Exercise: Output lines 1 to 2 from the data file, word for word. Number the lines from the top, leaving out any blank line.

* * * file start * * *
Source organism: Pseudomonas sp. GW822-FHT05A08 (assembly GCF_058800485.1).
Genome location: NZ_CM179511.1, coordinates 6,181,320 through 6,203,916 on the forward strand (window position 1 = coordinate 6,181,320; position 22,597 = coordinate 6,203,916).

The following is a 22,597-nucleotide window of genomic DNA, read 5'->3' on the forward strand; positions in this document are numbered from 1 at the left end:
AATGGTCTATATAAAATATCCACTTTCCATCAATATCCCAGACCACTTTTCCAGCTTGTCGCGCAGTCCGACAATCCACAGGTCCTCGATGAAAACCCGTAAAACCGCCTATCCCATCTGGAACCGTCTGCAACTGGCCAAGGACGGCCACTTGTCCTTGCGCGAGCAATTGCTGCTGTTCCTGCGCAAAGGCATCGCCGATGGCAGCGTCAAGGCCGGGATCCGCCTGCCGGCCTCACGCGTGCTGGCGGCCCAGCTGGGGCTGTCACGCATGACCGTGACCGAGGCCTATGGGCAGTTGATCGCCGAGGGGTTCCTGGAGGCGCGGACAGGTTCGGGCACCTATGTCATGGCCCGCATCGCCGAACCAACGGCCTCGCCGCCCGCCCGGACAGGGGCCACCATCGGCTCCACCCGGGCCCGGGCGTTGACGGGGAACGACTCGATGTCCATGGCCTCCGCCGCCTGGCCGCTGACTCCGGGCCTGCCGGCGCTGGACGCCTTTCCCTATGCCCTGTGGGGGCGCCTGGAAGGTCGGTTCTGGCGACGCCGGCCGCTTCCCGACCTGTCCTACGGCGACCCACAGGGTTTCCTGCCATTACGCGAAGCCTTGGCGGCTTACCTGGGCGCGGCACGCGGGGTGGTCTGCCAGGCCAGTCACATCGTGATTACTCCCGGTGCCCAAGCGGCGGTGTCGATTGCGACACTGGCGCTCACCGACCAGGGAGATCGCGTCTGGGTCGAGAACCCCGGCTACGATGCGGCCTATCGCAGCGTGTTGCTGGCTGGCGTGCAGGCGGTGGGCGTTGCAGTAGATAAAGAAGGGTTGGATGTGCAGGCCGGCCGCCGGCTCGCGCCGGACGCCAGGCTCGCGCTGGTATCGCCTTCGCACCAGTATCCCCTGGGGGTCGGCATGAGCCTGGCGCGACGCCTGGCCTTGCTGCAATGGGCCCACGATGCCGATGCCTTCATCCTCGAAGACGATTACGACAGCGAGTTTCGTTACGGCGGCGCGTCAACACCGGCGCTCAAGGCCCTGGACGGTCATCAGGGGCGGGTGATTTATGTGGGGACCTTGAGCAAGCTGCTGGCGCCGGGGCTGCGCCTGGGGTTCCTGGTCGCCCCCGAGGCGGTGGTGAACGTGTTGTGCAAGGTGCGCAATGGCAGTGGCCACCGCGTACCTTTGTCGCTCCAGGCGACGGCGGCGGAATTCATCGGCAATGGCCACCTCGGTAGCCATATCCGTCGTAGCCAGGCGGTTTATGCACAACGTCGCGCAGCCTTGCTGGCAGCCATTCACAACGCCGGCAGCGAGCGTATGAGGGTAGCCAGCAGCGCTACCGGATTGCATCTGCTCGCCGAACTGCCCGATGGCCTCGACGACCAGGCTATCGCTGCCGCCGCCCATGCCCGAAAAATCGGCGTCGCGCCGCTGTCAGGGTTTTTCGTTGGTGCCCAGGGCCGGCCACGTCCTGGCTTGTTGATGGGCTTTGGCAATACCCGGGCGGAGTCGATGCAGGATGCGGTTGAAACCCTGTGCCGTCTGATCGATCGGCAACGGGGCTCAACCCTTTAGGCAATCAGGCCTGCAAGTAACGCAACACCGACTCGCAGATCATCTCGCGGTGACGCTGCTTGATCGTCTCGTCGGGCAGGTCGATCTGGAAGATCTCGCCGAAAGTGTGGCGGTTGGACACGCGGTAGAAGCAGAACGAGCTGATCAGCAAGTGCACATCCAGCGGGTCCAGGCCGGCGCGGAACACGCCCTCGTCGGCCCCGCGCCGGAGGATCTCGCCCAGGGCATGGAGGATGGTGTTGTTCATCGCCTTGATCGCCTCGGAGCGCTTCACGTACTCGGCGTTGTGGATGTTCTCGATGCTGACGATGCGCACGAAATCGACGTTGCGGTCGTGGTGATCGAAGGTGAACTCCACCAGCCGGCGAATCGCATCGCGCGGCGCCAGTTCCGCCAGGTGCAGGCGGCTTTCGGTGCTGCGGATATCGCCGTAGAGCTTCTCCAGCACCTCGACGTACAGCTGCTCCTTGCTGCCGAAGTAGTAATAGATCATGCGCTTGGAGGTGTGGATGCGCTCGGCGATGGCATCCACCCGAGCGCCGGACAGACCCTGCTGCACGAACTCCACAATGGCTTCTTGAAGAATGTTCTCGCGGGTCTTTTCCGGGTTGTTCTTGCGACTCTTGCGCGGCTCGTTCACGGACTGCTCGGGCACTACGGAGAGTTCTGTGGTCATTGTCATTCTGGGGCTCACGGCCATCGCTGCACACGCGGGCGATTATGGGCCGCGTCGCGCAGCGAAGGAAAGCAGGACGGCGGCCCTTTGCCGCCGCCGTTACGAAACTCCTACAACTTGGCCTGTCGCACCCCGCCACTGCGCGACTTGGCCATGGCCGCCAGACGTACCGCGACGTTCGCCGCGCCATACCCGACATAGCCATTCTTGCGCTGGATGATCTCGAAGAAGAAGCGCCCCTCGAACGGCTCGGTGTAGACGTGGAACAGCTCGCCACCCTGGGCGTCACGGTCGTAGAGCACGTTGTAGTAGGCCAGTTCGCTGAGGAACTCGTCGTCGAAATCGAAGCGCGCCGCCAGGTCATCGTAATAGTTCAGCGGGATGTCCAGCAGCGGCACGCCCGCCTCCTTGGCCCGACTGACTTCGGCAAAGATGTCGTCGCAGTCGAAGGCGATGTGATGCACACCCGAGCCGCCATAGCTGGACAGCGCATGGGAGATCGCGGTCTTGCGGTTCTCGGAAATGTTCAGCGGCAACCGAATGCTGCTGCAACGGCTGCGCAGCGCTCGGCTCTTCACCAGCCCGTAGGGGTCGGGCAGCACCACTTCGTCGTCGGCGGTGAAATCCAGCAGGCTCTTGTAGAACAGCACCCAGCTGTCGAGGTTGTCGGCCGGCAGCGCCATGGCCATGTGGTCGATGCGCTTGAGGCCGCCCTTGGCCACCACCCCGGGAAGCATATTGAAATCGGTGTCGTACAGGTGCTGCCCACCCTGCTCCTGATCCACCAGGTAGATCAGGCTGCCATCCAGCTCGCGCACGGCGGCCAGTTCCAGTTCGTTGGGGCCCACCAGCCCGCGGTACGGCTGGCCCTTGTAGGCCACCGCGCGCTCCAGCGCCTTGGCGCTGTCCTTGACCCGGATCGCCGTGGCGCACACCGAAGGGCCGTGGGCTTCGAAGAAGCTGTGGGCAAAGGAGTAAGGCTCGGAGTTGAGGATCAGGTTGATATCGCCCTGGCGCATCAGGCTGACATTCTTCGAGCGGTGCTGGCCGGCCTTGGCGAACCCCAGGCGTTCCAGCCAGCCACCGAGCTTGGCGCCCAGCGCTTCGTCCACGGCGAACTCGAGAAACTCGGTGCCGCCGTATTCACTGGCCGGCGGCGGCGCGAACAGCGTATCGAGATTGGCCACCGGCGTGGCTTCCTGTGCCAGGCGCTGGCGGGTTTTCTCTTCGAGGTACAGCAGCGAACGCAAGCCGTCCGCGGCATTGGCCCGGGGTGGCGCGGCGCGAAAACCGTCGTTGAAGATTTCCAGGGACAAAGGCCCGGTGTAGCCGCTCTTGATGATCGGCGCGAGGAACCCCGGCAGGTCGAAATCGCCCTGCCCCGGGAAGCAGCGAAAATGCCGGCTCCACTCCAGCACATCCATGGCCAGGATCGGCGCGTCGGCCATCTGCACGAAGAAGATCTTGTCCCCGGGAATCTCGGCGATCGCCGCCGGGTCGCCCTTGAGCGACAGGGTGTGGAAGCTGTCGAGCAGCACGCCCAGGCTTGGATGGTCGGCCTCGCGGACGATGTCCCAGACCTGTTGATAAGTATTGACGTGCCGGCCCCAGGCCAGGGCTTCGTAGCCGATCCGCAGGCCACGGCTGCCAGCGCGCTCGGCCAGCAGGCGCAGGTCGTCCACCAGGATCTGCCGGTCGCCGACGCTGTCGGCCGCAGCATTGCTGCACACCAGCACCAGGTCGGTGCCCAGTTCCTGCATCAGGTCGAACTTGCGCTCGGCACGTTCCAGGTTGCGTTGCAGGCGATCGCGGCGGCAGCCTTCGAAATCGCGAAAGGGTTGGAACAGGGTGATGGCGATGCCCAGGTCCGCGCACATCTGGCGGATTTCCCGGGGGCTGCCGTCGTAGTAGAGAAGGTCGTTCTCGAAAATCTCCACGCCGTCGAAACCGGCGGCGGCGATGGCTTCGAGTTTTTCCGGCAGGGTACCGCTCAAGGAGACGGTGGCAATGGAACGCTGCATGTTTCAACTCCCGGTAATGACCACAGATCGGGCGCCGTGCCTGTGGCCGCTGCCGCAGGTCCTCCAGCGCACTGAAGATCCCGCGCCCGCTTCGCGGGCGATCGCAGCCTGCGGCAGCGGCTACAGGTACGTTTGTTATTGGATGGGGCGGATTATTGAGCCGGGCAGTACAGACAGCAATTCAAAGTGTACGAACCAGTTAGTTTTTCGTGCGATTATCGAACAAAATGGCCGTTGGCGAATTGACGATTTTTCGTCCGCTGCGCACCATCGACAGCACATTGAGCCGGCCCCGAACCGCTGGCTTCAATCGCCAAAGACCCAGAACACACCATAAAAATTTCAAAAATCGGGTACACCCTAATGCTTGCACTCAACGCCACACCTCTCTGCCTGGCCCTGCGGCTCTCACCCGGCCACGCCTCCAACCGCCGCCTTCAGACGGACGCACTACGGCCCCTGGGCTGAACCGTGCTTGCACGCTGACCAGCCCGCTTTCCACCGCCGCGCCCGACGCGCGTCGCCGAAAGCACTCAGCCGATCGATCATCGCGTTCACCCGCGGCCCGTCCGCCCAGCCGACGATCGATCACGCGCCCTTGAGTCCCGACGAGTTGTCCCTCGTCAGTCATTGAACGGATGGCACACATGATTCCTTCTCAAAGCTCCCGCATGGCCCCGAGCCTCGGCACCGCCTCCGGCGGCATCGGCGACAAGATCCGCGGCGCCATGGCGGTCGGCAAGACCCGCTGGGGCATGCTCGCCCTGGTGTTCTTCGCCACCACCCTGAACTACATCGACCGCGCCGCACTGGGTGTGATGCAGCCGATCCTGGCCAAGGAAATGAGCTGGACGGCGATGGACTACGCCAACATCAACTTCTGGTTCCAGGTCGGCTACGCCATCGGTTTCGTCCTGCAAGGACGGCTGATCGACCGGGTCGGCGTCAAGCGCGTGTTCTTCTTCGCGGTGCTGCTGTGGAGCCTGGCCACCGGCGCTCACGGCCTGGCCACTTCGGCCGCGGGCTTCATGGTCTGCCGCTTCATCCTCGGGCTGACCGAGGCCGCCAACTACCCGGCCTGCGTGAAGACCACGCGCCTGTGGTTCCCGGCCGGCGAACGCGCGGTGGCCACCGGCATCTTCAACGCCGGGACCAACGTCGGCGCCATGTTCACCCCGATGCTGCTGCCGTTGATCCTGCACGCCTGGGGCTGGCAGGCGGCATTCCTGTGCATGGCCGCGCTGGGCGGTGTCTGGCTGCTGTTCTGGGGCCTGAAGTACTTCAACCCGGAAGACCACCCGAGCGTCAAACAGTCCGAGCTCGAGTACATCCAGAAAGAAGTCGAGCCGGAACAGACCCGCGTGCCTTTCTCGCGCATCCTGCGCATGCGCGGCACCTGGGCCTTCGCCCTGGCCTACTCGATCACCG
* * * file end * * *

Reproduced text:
Source organism: Pseudomonas sp. GW822-FHT05A08 (assembly GCF_058800485.1).
Genome location: NZ_CM179511.1, coordinates 6,181,320 through 6,203,916 on the forward strand (window position 1 = coordinate 6,181,320; position 22,597 = coordinate 6,203,916).